From floods to monsoon rains, Kevin Heikus with IN10T ag, a company that manages field trials across the U.S., has seen it all. He says he traveled six weeks straight this spring and summer, seeing variability not just field to field, but in the same field. He said getting an accurate grasp on crop conditions is tough, as variability is the headline.
“From what I’ve seen this year, is it feels like it's the year of audibles,” said Heikus. “It feels like farmers have to call audible after audible on those fields. They always have a game plan. And then what happened this year is that game plan constantly changed.”
The widespread issues even have Farm Journal agronomist Ken Ferrie astonished by what he’s seeing in the fields this year.
“I have not seen the whole country pushed back (with planting) like we are this year,” said Ferrie. “This is of massive scale.”
Ferrie said the major delays could eat into yields, as the crops won’t have as much time to mature.
“48% of the nation was planted month to a month and a half late,” said Ferrie. “When we talk about corn, you can't expect trendline yields or a APH. You have to pull 30 to 35 bushels out of the yield number on your farm, because we just don't have the time to build the starches that we're going to need later.”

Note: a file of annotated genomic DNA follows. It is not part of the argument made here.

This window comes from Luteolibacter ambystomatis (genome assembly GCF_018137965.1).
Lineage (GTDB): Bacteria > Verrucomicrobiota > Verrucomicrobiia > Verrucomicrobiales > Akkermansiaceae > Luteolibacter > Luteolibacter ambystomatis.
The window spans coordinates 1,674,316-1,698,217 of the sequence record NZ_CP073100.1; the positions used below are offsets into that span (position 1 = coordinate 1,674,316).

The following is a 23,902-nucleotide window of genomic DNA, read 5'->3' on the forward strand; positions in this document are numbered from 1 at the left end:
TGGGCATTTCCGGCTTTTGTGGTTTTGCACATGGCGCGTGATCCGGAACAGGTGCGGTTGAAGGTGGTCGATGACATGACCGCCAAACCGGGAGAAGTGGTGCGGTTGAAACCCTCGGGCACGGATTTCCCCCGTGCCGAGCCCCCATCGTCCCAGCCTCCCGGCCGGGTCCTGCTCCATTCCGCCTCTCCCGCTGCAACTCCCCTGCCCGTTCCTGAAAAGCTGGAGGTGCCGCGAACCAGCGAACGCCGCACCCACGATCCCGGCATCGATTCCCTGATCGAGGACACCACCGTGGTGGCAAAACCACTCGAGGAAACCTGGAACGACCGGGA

The immature crop is creating a year of “firsts” for many; first time events producers hope they never have to relive.
“For the first time in my career, we have more corn in my territory that will be lower than ‘knee high by the Fourth of July,’” said Ferrie. “We got good stands in our June crops, but we have very small crops, and we also have very small soybeans. So, it’s a situation where we're just basically a month, month and a half behind.”
The crop is not only late, but susceptible to problems. The cool, wet season so far means conditions are ripe for disease.
“Unfortunately, I have to tell you, it's going to be a struggle all the way to the finish,” said Ferrie. “You mentally need to prepare yourself, there's going to be challenges thrown at us with this late planted corn, late planted beans, and we're just going to have to deal with it. Now, they're not unbearable, but it's something that we just need to plan on. Don't expect next week it's all going to be over.”